Lena Dunham 'didn't want to live' when she was addicted to prescription medication


Lena Dunham "didn't want to live" when she was addicted to prescription medication.

The 'Girls' star went through a rough patch following her hysterectomy and her split from Jack Antonoff that she turned to anti-anxiety medication to help her get through.

She said: "It got really complicated. I realised I wasn't just taking medication for physical pain, I was taking medication for the emotional pain too. And then suddenly, especially this stuff, the benzos [benzodiazepines, a common type of anxiety medication], it changes your brain chemistry and suddenly you're not yourself. You're not present. You're not functional. One day, I looked around and I was lying in a bed in my parents' apartment under two blankets, in the same pyjamas I'd been in for three days, and I was like, 'This isn't me.' It wasn't that I was suicidal. I felt nothing. I didn't want to live."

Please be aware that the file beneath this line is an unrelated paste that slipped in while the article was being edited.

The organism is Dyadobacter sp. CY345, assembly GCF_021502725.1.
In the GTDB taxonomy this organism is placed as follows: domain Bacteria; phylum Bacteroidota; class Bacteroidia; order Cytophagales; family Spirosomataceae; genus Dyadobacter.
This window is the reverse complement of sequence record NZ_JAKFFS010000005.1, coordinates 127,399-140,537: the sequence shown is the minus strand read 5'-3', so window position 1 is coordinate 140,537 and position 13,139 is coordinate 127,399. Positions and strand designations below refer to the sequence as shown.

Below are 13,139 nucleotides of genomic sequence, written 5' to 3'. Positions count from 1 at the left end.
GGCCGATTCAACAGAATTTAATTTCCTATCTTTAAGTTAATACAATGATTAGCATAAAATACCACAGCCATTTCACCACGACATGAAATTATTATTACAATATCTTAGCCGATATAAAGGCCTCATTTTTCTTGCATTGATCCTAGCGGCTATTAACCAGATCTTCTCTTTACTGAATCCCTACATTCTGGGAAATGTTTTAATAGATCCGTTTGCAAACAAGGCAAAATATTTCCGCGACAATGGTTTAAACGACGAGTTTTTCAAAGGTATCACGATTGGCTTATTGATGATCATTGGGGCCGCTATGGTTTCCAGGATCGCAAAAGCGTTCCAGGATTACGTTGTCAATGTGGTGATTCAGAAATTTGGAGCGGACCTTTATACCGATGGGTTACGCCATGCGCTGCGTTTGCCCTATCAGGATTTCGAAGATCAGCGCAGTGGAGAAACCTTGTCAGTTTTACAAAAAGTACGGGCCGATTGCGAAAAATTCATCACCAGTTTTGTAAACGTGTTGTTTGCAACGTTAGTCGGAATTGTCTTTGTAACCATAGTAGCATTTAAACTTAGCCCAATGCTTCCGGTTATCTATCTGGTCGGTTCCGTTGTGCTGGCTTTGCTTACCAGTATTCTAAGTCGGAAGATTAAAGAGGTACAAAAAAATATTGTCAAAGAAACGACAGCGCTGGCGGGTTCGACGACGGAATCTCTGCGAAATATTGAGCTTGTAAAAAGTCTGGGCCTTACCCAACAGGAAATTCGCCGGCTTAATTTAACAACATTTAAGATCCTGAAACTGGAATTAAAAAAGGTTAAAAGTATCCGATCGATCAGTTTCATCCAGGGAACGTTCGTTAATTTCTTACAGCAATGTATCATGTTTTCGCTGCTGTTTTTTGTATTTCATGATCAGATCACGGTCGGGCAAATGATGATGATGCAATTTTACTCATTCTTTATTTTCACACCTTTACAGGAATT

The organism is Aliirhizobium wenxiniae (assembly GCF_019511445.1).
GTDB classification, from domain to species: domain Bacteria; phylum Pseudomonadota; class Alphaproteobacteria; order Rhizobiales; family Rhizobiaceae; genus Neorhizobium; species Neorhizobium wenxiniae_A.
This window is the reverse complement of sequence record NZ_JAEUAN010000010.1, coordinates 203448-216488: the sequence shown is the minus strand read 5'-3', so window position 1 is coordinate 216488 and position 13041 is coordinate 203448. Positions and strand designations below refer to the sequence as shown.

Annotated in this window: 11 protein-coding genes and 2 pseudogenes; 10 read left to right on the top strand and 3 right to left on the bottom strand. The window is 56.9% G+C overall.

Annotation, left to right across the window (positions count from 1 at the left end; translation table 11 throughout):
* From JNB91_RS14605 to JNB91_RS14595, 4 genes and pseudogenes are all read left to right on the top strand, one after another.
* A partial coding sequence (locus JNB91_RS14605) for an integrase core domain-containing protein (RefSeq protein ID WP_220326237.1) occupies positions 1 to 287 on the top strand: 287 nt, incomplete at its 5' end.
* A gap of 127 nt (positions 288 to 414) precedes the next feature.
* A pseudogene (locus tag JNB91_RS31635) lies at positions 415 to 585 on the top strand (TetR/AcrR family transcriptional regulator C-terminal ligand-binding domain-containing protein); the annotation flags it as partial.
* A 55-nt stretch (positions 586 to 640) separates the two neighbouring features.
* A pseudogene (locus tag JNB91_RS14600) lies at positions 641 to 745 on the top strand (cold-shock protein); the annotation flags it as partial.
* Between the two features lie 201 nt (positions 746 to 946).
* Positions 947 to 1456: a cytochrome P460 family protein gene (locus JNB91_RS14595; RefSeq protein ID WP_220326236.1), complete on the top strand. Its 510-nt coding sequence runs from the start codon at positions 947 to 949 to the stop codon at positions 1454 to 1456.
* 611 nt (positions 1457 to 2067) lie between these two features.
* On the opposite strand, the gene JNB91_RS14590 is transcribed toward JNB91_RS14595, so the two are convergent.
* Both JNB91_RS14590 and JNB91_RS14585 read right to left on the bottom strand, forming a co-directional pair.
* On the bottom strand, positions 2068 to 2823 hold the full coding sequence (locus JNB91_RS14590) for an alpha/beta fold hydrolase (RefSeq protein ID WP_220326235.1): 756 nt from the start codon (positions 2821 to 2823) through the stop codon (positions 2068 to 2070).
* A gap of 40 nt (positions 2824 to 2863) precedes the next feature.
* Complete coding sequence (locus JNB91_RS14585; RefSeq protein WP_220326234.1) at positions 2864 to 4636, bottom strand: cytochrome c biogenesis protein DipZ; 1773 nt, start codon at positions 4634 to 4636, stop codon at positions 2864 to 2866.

The 33-year-old actress has been single for over a year now but she has enjoyed the "hiatus" from dating and her own sobriety.

Speaking to the March issue of Cosmopolitan magazine, she shared: "Sobriety for me means so much more than just not doing drugs, it also means that I abstain from negative relationships. It means I've taken a hiatus from dating, which has been amazing for me. I think it's been 14 months now that I've just been totally single. I may have smooched a guy at a party once, but that's not illegal. I hang out with my dogs, my cats. It's created a lot of clarity because I think [for] so many of us, even though the world has become much more sex-positive, as young, ambitious, independent women our relationship to sex is fraught and complicated.

"On the one hand, we're taught to demand what we want; on the other hand we're scared we'll never find anyone and have to settle. We're contending with the prevalence of porn and having to be performative during sex, and once my body started to break down I just didn't have that option any more and I started to feel really vulnerable. I realised that until I was in a dynamic with someone who made me feel super-safe, I didn't want to do it. People right now will go, 'Oh my god, you haven't had sex in over a year,' and I'm like, 'No, actually it's been the most healing thing.'"

The March issue of Cosmopolitan is on sale from January 30.